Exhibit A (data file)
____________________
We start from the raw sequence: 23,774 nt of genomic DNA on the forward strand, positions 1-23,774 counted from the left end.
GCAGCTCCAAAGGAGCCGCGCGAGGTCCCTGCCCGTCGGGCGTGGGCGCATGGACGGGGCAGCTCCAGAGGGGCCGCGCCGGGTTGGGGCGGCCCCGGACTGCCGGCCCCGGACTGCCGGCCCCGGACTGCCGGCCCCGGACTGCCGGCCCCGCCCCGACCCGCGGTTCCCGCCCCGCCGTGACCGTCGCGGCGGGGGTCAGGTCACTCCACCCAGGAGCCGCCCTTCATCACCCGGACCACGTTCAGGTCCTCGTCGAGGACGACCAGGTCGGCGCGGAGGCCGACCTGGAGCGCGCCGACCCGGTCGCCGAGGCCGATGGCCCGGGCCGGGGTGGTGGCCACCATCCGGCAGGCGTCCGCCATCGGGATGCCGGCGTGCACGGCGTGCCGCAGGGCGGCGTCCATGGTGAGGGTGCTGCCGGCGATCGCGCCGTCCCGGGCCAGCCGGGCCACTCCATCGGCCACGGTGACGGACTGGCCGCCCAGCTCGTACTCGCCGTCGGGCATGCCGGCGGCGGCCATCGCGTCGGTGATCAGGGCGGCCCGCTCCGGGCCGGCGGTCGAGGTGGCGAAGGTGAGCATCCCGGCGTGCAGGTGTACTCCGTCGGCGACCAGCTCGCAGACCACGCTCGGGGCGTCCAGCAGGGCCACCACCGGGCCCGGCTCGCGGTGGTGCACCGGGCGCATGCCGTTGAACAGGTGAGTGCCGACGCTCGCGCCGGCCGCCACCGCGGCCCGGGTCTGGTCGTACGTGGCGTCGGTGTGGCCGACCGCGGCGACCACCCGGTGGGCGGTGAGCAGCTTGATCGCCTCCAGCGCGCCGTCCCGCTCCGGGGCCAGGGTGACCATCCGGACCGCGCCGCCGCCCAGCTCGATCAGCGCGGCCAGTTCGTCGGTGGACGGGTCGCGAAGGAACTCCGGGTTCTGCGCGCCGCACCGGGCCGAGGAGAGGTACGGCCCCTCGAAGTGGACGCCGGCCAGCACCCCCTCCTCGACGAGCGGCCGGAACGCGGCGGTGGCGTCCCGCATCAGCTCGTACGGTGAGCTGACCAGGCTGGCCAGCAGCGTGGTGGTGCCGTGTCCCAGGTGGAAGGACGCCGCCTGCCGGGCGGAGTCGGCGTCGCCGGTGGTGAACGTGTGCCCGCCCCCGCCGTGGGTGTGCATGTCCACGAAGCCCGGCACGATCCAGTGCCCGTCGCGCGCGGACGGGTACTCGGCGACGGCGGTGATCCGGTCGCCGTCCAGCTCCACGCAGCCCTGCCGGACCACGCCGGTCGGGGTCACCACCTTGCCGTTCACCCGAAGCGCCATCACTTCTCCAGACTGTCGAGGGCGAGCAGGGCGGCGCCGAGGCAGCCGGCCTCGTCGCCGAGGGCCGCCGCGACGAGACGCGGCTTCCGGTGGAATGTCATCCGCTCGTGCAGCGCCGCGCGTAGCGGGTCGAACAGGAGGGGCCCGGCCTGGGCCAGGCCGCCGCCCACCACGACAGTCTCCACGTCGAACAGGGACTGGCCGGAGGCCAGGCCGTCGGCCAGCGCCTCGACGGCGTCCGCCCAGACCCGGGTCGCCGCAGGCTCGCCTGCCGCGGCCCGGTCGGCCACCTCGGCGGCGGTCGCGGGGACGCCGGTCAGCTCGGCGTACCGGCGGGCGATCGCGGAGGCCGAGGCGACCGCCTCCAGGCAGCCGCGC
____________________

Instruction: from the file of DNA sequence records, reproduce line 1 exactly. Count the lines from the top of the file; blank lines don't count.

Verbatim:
We start from the raw sequence: 23,774 nt of genomic DNA on the forward strand, positions 1-23,774 counted from the left end.